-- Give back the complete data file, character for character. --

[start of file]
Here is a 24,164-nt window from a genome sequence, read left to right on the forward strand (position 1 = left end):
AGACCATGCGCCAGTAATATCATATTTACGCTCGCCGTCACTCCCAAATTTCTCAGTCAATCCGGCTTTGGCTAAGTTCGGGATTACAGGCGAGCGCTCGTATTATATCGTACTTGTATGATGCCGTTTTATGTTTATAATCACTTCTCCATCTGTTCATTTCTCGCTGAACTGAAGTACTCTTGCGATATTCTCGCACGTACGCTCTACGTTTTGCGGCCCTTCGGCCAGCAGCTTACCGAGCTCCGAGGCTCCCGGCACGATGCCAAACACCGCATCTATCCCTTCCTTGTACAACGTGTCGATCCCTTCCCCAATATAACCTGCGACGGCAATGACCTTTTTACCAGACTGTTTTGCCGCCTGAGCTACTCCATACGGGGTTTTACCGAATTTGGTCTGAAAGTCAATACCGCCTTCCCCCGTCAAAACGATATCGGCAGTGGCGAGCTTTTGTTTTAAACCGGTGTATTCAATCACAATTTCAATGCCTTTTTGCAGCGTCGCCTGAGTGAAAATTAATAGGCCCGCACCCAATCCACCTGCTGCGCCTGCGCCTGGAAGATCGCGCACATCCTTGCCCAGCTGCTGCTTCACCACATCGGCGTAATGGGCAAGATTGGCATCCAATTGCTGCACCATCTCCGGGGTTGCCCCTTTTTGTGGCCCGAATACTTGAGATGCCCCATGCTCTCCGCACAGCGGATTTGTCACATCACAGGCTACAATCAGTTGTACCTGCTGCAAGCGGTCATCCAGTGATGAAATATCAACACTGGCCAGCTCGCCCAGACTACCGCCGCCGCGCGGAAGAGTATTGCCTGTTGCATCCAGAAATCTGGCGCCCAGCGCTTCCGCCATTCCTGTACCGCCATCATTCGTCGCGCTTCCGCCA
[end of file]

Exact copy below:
Here is a 24,164-nt window from a genome sequence, read left to right on the forward strand (position 1 = left end):
AGACCATGCGCCAGTAATATCATATTTACGCTCGCCGTCACTCCCAAATTTCTCAGTCAATCCGGCTTTGGCTAAGTTCGGGATTACAGGCGAGCGCTCGTATTATATCGTACTTGTATGATGCCGTTTTATGTTTATAATCACTTCTCCATCTGTTCATTTCTCGCTGAACTGAAGTACTCTTGCGATATTCTCGCACGTACGCTCTACGTTTTGCGGCCCTTCGGCCAGCAGCTTACCGAGCTCCGAGGCTCCCGGCACGATGCCAAACACCGCATCTATCCCTTCCTTGTACAACGTGTCGATCCCTTCCCCAATATAACCTGCGACGGCAATGACCTTTTTACCAGACTGTTTTGCCGCCTGAGCTACTCCATACGGGGTTTTACCGAATTTGGTCTGAAAGTCAATACCGCCTTCCCCCGTCAAAACGATATCGGCAGTGGCGAGCTTTTGTTTTAAACCGGTGTATTCAATCACAATTTCAATGCCTTTTTGCAGCGTCGCCTGAGTGAAAATTAATAGGCCCGCACCCAATCCACCTGCTGCGCCTGCGCCTGGAAGATCGCGCACATCCTTGCCCAGCTGCTGCTTCACCACATCGGCGTAATGGGCAAGATTGGCATCCAATTGCTGCACCATCTCCGGGGTTGCCCCTTTTTGTGGCCCGAATACTTGAGATGCCCCATGCTCTCCGCACAGCGGATTTGTCACATCACAGGCTACAATCAGTTGTACCTGCTGCAAGCGGTCATCCAGTGATGAAATATCAACACTGGCCAGCTCGCCCAGACTACCGCCGCCGCGCGGAAGAGTATTGCCTGTTGCATCCAGAAATCTGGCGCCCAGCGCTTCCGCCATTCCTGTACCGCCATCATTCGTCGCGCTTCCGCCA